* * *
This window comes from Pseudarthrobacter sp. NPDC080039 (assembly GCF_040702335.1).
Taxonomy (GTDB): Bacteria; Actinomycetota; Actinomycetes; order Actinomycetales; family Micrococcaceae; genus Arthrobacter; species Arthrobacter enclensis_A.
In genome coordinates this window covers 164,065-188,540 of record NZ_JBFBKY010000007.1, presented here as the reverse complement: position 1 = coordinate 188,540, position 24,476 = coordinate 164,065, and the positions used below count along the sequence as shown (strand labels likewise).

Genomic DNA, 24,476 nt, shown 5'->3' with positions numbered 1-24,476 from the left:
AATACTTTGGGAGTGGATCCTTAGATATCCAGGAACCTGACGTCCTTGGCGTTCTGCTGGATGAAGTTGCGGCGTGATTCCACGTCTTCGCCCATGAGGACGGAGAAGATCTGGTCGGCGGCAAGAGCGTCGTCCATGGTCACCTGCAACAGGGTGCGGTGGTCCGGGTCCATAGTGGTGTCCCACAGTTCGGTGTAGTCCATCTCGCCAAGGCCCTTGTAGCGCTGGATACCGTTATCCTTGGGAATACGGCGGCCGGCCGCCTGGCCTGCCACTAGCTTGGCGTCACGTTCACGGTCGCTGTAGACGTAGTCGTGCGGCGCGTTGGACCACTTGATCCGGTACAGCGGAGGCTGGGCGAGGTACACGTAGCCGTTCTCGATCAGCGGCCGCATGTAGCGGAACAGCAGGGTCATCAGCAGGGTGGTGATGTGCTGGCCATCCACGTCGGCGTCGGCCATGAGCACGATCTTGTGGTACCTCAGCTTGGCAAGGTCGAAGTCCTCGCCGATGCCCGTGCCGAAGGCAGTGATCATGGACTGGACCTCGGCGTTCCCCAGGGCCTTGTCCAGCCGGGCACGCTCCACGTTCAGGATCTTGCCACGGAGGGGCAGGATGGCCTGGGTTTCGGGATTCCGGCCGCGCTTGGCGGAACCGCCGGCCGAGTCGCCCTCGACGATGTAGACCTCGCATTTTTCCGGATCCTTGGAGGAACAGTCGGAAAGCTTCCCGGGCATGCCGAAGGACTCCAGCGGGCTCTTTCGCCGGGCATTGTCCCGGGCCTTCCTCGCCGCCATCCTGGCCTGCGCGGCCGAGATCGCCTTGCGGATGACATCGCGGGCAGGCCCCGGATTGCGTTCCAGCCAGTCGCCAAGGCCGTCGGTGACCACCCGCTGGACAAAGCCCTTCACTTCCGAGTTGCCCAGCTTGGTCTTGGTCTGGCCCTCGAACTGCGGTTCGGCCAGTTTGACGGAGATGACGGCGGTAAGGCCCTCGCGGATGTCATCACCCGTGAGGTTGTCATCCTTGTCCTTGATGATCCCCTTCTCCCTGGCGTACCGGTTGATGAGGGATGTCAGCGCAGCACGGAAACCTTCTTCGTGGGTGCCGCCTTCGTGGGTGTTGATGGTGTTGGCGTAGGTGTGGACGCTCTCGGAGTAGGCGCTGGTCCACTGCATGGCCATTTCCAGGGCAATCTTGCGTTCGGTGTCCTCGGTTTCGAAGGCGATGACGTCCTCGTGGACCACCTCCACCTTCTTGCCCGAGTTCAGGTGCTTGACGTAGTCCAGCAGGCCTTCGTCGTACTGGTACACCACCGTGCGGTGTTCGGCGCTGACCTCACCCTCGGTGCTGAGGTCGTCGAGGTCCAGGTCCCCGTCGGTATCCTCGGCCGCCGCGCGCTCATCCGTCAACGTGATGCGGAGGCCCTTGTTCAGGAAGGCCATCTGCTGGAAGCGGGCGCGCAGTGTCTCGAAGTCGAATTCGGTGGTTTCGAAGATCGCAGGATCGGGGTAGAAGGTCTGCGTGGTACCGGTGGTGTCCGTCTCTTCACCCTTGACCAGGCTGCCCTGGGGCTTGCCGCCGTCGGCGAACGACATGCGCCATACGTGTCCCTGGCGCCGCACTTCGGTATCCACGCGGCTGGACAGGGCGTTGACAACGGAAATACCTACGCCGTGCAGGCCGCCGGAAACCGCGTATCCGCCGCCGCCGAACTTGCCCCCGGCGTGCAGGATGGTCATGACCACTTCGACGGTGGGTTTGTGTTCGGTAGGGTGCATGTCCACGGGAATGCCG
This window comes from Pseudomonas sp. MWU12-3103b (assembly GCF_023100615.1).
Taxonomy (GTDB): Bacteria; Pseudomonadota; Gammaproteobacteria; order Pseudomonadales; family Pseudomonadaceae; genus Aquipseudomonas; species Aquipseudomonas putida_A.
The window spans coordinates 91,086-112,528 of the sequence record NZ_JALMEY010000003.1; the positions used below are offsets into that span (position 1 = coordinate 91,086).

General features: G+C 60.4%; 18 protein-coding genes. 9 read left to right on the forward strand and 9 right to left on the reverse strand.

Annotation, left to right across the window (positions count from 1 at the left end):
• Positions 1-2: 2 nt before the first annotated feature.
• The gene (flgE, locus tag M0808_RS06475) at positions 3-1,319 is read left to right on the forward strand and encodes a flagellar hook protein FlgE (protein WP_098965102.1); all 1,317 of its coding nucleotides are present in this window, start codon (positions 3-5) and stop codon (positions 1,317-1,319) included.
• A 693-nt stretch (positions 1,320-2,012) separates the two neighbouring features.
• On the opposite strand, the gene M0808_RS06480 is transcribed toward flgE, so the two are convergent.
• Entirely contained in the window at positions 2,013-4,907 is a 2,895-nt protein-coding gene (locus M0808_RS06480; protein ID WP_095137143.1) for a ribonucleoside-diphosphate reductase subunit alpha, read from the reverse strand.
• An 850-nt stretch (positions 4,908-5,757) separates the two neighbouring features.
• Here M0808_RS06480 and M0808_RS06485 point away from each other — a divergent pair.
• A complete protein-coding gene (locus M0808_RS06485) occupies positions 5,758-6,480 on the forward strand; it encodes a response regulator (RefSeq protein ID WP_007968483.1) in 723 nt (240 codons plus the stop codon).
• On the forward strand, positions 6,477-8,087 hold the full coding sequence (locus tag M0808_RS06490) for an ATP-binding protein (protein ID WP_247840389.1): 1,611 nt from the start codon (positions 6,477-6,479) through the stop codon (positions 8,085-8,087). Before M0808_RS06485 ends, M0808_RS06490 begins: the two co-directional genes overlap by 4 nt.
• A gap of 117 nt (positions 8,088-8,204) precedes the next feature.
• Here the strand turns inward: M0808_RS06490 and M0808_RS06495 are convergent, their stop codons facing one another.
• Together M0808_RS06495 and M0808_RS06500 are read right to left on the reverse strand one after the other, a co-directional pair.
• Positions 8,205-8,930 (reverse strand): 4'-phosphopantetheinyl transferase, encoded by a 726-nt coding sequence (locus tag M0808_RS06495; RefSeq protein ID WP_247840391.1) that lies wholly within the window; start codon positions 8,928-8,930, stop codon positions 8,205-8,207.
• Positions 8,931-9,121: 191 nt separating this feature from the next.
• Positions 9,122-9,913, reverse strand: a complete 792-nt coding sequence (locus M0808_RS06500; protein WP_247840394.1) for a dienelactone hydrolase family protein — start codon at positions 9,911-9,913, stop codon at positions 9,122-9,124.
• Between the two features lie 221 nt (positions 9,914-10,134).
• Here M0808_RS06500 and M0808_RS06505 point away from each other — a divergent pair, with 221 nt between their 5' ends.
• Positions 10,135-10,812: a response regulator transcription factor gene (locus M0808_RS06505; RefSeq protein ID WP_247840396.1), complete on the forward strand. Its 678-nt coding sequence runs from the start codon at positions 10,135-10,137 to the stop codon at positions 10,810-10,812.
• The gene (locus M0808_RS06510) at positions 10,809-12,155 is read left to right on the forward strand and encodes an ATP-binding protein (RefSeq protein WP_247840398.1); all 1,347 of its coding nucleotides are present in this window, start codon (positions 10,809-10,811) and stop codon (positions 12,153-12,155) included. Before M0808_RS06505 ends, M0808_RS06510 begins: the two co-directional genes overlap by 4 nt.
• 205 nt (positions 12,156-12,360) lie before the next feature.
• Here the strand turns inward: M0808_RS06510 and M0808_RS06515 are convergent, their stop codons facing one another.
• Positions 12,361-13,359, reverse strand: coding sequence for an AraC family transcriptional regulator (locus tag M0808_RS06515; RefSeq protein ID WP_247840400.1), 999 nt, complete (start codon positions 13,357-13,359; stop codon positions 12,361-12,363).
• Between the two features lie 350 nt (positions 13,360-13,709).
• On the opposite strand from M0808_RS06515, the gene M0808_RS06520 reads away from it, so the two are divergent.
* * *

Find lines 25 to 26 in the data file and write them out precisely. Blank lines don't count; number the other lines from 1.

• Positions 9,122-9,913, reverse strand: a complete 792-nt coding sequence (locus M0808_RS06500; protein WP_247840394.1) for a dienelactone hydrolase family protein — start codon at positions 9,911-9,913, stop codon at positions 9,122-9,124.
• Between the two features lie 221 nt (positions 9,914-10,134).